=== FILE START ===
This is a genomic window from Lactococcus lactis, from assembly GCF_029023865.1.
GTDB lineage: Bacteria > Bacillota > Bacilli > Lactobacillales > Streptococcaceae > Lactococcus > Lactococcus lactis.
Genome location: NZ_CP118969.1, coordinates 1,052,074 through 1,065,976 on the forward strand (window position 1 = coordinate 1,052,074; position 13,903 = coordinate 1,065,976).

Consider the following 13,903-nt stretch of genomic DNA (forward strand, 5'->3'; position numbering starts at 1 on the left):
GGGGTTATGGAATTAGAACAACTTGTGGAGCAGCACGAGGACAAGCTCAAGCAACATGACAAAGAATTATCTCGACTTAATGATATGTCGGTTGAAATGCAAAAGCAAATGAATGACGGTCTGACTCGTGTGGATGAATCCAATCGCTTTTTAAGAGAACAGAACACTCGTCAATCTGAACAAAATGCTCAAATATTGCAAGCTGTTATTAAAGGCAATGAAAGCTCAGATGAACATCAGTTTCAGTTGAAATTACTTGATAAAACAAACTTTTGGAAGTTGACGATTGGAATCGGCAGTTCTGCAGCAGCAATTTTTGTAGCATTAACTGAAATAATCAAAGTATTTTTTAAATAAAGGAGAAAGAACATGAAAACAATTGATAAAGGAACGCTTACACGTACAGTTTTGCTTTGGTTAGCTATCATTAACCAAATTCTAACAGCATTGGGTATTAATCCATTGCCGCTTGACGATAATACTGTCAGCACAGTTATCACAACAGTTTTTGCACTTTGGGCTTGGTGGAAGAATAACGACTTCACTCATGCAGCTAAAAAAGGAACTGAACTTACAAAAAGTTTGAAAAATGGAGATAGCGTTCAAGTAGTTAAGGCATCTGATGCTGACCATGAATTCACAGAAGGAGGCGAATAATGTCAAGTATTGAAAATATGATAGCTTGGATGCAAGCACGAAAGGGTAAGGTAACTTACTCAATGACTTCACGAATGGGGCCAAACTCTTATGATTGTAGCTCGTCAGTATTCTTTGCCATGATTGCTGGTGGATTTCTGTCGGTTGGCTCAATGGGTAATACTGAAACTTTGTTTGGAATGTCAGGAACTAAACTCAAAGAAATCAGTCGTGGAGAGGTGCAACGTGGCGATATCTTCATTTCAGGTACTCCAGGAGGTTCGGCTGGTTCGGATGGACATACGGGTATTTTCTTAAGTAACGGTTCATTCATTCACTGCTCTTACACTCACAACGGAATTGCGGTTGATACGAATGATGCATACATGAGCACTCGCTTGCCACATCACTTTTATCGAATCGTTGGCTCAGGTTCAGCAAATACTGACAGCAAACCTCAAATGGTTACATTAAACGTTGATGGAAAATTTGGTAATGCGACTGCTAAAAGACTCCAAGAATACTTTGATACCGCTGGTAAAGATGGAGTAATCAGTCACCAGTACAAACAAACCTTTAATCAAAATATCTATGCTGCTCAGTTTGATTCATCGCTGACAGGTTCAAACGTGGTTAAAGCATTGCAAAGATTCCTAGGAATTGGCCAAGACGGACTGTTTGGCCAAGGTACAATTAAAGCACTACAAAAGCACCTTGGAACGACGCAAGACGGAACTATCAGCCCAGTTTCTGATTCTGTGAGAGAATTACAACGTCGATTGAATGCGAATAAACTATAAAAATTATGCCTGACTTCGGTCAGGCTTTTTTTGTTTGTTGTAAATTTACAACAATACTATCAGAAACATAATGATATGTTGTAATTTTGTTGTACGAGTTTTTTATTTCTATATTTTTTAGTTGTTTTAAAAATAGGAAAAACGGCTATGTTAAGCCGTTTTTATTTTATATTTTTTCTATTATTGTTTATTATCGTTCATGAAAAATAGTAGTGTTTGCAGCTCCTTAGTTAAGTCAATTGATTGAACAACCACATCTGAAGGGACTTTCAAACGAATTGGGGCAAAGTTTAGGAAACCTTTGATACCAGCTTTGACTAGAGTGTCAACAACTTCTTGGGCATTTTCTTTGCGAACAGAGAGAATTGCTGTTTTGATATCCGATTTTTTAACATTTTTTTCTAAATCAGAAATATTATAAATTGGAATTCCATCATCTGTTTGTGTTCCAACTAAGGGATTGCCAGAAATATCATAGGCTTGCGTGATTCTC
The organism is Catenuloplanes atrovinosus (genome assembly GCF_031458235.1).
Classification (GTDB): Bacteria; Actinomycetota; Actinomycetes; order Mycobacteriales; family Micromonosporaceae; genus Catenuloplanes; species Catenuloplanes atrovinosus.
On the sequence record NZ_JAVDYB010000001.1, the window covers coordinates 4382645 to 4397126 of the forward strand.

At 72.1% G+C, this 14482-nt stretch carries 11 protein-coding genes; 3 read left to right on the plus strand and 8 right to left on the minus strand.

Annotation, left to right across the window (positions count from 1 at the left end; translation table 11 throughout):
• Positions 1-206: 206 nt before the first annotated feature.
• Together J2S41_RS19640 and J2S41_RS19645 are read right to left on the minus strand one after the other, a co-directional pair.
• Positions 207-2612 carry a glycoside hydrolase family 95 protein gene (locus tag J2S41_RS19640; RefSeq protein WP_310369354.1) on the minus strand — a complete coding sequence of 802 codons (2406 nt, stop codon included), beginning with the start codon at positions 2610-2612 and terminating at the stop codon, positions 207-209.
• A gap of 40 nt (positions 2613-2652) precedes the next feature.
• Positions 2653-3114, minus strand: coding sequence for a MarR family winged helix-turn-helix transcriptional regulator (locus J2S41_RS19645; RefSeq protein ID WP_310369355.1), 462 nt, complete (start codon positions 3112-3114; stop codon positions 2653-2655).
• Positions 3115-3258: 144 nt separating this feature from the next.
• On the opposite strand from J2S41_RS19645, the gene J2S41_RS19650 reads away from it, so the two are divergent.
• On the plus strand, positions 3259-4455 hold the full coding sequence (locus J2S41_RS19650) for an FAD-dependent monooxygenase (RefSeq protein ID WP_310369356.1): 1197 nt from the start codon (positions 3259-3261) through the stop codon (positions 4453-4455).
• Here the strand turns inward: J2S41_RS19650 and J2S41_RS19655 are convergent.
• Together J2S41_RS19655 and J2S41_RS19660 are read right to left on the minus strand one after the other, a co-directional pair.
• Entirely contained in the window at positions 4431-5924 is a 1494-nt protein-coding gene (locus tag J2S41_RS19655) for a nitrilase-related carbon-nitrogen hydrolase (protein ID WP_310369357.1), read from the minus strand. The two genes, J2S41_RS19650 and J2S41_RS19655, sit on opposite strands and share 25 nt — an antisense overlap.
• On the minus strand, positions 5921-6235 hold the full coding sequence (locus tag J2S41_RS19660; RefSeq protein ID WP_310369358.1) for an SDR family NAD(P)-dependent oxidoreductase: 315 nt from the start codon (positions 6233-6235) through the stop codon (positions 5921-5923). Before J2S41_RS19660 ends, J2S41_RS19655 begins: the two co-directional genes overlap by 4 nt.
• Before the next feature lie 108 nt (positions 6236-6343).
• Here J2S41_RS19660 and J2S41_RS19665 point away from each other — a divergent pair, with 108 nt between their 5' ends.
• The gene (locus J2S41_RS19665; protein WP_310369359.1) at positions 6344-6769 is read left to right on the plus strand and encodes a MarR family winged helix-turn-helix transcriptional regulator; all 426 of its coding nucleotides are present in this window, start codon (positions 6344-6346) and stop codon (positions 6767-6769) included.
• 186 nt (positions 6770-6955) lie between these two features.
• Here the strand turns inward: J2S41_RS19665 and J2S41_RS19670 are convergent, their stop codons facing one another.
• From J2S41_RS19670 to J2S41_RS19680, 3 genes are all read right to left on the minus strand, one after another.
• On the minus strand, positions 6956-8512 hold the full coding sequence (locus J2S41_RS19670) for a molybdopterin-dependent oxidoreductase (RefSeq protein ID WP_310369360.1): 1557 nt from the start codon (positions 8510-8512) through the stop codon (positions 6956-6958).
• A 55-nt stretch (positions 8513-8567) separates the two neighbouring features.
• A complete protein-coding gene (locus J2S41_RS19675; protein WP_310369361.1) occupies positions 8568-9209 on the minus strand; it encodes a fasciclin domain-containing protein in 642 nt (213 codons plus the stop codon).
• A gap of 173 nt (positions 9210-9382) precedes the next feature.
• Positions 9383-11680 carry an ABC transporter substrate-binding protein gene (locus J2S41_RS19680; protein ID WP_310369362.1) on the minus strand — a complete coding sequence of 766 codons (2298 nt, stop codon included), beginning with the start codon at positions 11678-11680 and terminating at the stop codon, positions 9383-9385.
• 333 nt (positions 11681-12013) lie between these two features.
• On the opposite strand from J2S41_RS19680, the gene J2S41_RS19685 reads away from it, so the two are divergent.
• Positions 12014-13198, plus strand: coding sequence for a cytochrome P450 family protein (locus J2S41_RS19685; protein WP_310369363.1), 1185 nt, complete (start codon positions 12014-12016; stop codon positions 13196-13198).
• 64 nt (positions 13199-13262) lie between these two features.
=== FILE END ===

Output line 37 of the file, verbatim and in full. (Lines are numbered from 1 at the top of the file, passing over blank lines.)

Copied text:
• 64 nt (positions 13199-13262) lie between these two features.